Teresa Medeiros is my choice for this Saturday's Spotlight.
“It takes three things to be a success, both in writing and in
life–talent, luck and perseverance. Out of those three, perseverance
will take you the farthest.”
New York Times bestseller Teresa Medeiros wrote her first novel at the
age of twenty-one, introducing readers to one of the most beloved and
versatile voices in romantic fiction. She has appeared on every national
bestseller list, including the New York Times, USA Today and Publishers
Weekly lists. She currently has over seven million books in print and
is published in over seventeen languages.
She was chosen one of the "Top Ten Favorite Romance Authors" by
Affaire de Coeur magazine and won the Romantic Times Reviewer's Choice
Award for "Best Historical Love and Laughter". She is a seven-time Rita
finalist, two-time PRISM winner, and two-time recipient of the
Waldenbooks Award for bestselling fiction.
Teresa is a charter member of the Romance Writers of America Honor
Roll, Kentucky Romance Writers, and Novelists, Inc. She lives in
Kentucky with her husband and her cats Willow and Buffy the Mouse
Slayer. THE DEVIL WEARS PLAID, her 20th novel and most recent New York
Times bestseller, was released in August 2010. Her first contemporary
women's fiction novel GOODNIGHT TWEETHEART, a book about a man and woman
who meet and fall in love on Twitter, was released by Gallery Books in
Some Like It Wicked
When Highland beauty Catriona Kincaid storms Newgate Prison to seek
the help of disgraced nobleman and notorious rogue Simon Wescott, she is
prepared to offer him both wealth and freedom. She never dreams the
wicked rake will be bold enough to demand a far more sensual prize.
Some like it seductive...
Simon is shocked to discover the tomboy he met long ago has blossomed
into a headstrong temptress. Although he's sworn off being a hero, he
can't resist striking a devil's bargain that may very well end up
costing him his heart.
Some like it wicked...
Catriona comes looking for a hero. What she finds is a man...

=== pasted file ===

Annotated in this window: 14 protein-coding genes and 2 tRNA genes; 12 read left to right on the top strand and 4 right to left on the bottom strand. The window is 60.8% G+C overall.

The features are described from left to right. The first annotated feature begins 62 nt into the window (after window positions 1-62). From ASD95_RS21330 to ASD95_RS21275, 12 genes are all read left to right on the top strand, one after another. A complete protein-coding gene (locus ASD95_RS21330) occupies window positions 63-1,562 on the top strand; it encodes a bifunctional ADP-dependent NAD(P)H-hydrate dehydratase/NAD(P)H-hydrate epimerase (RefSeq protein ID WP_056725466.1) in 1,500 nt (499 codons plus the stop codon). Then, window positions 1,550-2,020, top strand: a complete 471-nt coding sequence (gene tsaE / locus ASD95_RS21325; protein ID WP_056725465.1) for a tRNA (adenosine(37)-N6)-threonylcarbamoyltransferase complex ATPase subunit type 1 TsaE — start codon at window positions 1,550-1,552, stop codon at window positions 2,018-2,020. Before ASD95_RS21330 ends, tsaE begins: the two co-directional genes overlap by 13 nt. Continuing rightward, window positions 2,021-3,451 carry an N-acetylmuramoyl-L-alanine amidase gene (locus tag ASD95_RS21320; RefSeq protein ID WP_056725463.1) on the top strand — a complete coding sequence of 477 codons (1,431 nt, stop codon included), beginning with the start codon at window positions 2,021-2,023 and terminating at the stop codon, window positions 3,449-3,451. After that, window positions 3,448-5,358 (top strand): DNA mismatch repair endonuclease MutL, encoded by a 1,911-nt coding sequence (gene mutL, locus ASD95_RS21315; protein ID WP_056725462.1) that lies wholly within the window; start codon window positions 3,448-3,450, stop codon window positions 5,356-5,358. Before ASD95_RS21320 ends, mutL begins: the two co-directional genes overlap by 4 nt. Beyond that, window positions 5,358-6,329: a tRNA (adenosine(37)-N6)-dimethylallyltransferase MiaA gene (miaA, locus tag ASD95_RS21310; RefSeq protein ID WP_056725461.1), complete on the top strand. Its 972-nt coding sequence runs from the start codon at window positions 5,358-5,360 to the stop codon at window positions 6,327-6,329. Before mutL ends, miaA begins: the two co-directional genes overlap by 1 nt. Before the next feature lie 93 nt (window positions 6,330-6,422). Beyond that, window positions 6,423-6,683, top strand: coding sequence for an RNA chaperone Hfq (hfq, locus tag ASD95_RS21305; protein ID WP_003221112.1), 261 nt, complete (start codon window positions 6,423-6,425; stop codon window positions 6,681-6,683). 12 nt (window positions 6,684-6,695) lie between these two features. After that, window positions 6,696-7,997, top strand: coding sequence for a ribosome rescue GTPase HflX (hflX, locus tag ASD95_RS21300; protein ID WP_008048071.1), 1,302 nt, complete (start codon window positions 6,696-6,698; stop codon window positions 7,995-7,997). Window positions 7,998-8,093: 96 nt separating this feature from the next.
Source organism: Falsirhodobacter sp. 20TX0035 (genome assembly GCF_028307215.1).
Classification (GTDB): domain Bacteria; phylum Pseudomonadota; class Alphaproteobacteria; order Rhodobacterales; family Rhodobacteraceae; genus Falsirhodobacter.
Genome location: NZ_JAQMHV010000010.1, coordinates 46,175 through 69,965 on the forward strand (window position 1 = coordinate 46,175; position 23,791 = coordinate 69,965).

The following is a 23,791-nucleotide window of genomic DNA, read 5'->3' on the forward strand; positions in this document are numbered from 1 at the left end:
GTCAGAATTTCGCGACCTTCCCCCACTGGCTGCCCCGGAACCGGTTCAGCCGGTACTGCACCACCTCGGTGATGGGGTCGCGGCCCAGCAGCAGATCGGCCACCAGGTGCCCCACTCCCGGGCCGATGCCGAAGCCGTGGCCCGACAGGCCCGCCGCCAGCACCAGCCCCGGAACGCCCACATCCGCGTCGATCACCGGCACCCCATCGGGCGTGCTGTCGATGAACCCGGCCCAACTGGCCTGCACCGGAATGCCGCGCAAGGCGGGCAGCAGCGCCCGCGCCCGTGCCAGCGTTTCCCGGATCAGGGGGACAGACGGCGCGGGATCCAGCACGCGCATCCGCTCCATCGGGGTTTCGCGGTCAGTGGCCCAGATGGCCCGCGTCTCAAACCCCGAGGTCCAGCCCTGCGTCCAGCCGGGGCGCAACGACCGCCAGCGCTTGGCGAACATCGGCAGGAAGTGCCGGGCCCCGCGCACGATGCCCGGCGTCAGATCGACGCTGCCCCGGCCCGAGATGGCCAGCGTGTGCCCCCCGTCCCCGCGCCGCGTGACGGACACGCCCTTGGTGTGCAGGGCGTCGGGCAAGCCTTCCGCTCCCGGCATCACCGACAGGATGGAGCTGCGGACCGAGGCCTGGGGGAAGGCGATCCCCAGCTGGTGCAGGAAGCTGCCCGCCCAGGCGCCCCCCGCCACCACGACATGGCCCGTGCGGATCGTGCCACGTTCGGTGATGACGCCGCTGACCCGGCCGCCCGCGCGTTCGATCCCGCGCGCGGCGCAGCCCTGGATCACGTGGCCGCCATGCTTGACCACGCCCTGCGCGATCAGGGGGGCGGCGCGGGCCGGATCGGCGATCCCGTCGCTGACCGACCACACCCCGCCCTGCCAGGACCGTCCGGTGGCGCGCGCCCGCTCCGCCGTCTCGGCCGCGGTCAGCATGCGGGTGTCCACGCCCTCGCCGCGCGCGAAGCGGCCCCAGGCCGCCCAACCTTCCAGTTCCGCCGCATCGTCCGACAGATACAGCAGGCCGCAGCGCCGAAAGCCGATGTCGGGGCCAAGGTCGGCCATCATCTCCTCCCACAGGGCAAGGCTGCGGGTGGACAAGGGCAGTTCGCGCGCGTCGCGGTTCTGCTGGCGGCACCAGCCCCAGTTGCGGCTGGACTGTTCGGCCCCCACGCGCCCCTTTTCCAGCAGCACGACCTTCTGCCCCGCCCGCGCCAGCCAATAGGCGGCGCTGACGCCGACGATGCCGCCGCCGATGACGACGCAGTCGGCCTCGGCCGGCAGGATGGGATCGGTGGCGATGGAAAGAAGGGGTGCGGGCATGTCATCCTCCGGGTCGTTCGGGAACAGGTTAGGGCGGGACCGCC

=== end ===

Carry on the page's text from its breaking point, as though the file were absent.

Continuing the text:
In this scene, our intrepid heroine Catriona Kincaid visits Newgate
Prison in the hopes of hiring a hero to escort her to the Highlands to
find her missing brother...
By the time she followed the gaoler through the far door, it was all
Catriona could do not to collapse in relief. But her relief was
short-lived. The tunnel sloping down into the shadows was even danker
and narrower than the one that had come before it.
She cleared her throat to mask the faint quaver in her voice. "Is this where you lock away the most incorrigible prisoners?"
The gaoler cast her a sly glance over his shoulder. "There's some that might say that."
By the time they reached the thick oak door at the foot of the tunnel,
Catriona was beginning to question anew the wisdom of her quest. An
iron grate was set high in the door, too high for her to peep through
even if she stood on her tiptoes.
She reached into her reticule with shaking hands and handed the gaoler
her crumpled permit. "I was promised an hour alone with my brother."
Holding the permit upside down, the gaoler squinted at it, his lips
moving as he pretended to read. Catriona slipped a guinea from her
reticule and waved it in front of his eyes, confident that its universal
language would be understood.
He beamed at her, pocketed the coin, then unhooked a clanking loop of
iron keys from his belt and slid the largest, most forbidding-looking
one into the keyhole. As the door creaked outward on its massive hinges,
Catriona drew in a deep breath, steeling herself for the worst.
That breath escaped her in a disbelieving puff as her gaze swept the
interior of the cell. If it could indeed be called a cell. The room
might not possess all the comforts of home, but it certainly possessed
all the comforts of a lavishly decorated bawdy house. Or at least the
comforts Catriona imagined a bawdy house might possess, having never
visited such an establishment.
There was no bed in the chamber, but the overstuffed settee would
doubtlessly serve just as well. As was proved by its current occupant.
All Catriona could see from the doorway was a pair of shiny black
Hessians crossed at the ankle and a graceful curlicue of smoke drifting
up to join the faint cloud hovering near the ceiling.
"That you, Barney?" the settee's occupant drawled without even
bothering to uncross his boots, much less rise to greet his guests. "Did
Mrs. Terwilliger send over that girl I requested? You can't begin to
imagine how bloody lonely it gets in here with nothing but your
imagination to keep you company."
The gaoler scratched his head, giving Catriona an abashed look. "I'm
afraid not, sir. But I 'ave brought you some company to ease your
loneliness. It's your dear sister, come to bring you a dose o' Christian
The boots didn't budge. A thoughtful puff of smoke drifted toward the
ceiling. Just as Catriona was seriously considering bolting and taking
her chances with the men in the common cell, the prisoner sat up and
swung his long, muscled legs over the edge of the settee.
As he came into full view, Catriona barely managed to swallow her gasp.
Simon Wescott was no longer a pretty boy.
His hair was in desperate want of a cut, spilling to a spot just past
his shoulders. It was a shade darker than the honeyed hue she
remembered, as if those silken strands had seen more of midnight than